Others 9.28 3% 43.78 6%
Total 302.25 695.5

Source: MNRE


The Ministry of New and Renewable Energy (MNRE) is the Government of Indias nodal ministry. It is responsible for all aspects of new and renewable energy. MNREs overall goal is to develop and install new and renewable energy sources. In addition, MNRE facilitates the elevation of energy requirements in the country. The National Institute of Solar Energy and the National Institute of Wind Energy, both part of the MNRE, conduct research and development, testing, certification, standardisation, skill development, resource evaluation, and public awareness.

The Government successfully pioneered the ‘Solar Energy Corporation of India Limited (SECI) in September 2011 under the administrative jurisdiction of MNRE. SECI has bolstered the growth and investment prospects in the renewable sector by conducting bids covering all present and future energy mix like pure wind, pure solar, hybrid, and peak power.


India is blessed with a coastline of about 7600 km surrounded by seawater on three sides and has tremendous power generation potential from offshore wind energy. In light of this, the Government published a Gazette Notification on the 6th of October, 2015, notifying the public of the National Offshore Wind Energy Policy. According to the policy, the Ministry of New and Renewable Energy will serve as the nodal ministry for the development of offshore wind energy in India and will work in close collaboration with other government entities for the Development and Use of Maritime Space within the Exclusive Economic Zone (EEZ) of the country in an effective manner for the production of enormous quantities of grid-quality electrical power for national consumption. To carry out various pre-feasibility activities relating to resource assessment, surveys, and studies within the EEZ (Exclusive Economic Zone), demarcation of offshore potential blocks as well as assisting offshore wind energy project developers in the development of offshore wind energy farms, the National Institute of Wind Energy (NIWE) in Chennai has been designated as a nodal agency.

In 2018, the Indian government set ambitious goals for offshore wind development (5 GW by 2022 and 30 GW by 2030). In 2018, India announced a 1 GW Expression of Interest (EOI) for a possible project off the Gujarat coast in the Gulf of Khambat, marking a significant step forward in the commercialization of offshore wind energy. A total of forty participants responded to the EOI, including prominent offshore wind operators.


Since the paradigm shift in regulatory policy, from feed-in-tariff to reverse auction-based price discovery, the Indian Wind Industry has experienced significant challenges in regaining its former prominence.

This shift was widely regarded as one of the most groundbreaking developments in the Indian renewable energy sector. In the past, feed-in-tariffs were utilised to provide wind power providers with a guaranteed price per unit of energy produced, and hence a guaranteed return on their investments. Instead, in reverse bidding, the company with the lowest price quotes wins the bid. This is known as a winning bid. With strong participation in the initial bids, the competitive price discovery process resulted in dramatically lower renewable energy tariffs as a result of the competitive price discovery. As a result, the price per unit dropped by around 40%, which was a significant decrease. SECI-I, Indias first-ever wind power auction, was held in February 2017 and saw a record-low wind power tariff of INR 2.76/kWh, which was the lowest ever recorded in the country (Unit). It was 40 percent less expensive than the feed-in tariff rates at the time. As of now, 12.8 GW of capacity have been auctioned, with the price discovered for the latter half of the bids ranging between INR 2.8 and INR 3.0 per kWh (Unit). The issues of stringent tender conditions, low tariff caps, off-take risks, unavailability of the grid, and land availability continue to exist even after the auction has concluded; as a result, more than 80 percent of the projects that have been awarded have experienced delays of between 6 and 12 months.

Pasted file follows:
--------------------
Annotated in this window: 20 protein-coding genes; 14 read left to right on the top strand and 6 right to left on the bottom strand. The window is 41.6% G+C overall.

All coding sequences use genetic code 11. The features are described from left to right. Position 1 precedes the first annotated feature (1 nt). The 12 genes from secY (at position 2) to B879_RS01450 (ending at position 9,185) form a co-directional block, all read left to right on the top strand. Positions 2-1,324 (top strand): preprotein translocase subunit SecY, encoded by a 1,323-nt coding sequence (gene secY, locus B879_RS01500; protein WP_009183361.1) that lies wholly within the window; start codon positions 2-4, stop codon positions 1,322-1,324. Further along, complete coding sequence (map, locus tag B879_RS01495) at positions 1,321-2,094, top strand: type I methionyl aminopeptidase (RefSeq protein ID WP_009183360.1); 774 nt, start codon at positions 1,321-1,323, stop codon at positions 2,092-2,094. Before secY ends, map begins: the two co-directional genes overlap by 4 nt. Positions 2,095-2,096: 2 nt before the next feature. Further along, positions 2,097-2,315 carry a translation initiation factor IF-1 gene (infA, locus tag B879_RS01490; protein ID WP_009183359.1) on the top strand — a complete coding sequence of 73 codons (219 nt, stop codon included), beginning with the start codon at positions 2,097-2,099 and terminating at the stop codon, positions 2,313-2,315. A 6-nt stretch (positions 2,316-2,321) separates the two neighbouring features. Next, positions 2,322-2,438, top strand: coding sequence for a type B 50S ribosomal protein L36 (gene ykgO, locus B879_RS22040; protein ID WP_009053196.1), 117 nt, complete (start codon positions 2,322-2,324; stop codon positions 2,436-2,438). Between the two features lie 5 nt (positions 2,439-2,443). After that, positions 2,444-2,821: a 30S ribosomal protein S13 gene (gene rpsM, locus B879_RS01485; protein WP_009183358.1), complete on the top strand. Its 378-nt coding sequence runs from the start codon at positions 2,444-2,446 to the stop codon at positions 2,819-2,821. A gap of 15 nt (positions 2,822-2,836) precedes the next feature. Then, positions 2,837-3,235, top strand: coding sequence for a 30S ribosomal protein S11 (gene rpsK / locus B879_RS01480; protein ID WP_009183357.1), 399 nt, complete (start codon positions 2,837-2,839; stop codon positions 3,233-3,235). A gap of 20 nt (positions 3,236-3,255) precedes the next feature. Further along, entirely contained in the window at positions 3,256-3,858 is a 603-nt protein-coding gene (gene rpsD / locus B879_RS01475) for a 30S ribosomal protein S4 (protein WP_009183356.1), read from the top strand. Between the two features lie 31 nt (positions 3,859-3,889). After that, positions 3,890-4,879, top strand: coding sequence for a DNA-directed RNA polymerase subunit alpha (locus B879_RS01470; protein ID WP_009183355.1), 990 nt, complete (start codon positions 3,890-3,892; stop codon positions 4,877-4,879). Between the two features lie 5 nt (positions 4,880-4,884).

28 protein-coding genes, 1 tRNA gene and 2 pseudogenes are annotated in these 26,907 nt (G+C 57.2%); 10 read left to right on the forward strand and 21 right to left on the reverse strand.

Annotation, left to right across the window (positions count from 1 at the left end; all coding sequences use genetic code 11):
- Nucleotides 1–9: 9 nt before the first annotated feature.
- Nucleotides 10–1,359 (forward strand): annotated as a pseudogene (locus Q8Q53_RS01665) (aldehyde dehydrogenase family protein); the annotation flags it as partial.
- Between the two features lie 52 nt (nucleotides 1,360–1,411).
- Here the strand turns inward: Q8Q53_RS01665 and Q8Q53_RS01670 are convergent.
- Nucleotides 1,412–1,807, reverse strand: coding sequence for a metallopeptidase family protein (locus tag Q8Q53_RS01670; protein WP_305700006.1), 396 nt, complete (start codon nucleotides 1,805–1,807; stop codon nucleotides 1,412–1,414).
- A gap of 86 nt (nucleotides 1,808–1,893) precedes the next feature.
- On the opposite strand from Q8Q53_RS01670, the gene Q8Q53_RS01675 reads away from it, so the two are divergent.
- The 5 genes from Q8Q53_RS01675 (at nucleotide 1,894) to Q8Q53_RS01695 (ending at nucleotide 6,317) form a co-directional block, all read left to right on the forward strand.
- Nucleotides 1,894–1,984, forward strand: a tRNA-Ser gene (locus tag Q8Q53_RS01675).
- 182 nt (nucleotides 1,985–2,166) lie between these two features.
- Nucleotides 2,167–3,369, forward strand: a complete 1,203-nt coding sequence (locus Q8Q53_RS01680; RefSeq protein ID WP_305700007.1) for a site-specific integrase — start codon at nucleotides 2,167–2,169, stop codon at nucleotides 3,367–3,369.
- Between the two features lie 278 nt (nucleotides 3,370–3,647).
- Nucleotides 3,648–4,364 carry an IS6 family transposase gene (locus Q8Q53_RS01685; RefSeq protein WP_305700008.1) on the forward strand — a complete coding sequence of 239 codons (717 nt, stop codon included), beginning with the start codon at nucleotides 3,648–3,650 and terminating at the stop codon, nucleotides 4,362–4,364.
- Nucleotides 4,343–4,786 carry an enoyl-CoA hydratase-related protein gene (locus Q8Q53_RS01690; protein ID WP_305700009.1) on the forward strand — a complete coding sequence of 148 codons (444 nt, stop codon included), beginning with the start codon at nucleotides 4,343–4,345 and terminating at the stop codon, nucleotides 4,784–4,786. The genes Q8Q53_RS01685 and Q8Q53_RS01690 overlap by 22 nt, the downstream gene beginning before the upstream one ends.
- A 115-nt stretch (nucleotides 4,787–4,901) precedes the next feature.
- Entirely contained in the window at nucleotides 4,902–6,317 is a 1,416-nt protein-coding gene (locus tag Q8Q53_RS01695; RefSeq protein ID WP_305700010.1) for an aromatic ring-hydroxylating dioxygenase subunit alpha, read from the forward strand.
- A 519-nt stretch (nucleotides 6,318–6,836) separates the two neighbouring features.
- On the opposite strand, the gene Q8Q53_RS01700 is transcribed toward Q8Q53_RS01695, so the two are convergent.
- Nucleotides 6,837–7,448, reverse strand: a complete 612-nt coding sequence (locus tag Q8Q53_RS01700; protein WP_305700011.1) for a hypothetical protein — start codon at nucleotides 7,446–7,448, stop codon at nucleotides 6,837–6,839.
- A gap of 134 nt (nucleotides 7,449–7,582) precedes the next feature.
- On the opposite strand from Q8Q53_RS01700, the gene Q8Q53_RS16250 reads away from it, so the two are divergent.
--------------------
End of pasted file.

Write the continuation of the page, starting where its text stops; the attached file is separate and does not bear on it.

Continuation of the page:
A low level of interest in the auctions was attributed to the offtaker risk linked with the fragile financial status of state distribution companies (DISCOMs) and the recurrent payment delays experienced by projects that were completed before 2017. Due to financial constraints, the majority of these states have turned to central auctions as a means of hedging their payments with federal government assurances. On the plus side, international funding continues to pour into the Indian renewable energy sector, demonstrating confidence in the long-term potential of this sector.


Though activities in the wind and renewable energy industries were categorised as critical during the national lockdowns imposed as a result of COVID-19, the sector is not immune to disruptions as a result of the virus. The following are some of the anticipated consequences of COVID-19:

Increased project delays and supply chain disruptions, compounded by the lack of infrastructure and land availability, will be a drag on growth in 2020 and early 2021, according to the International Energy Agency. According to the Ministry of New and Renewable Energy, the total active pipeline under construction is around 8.7 GW. Approximately 3 GW of this capacity was projected to be completed in 2020, with the most of it completed in 2021 and a small portion completed in 2022.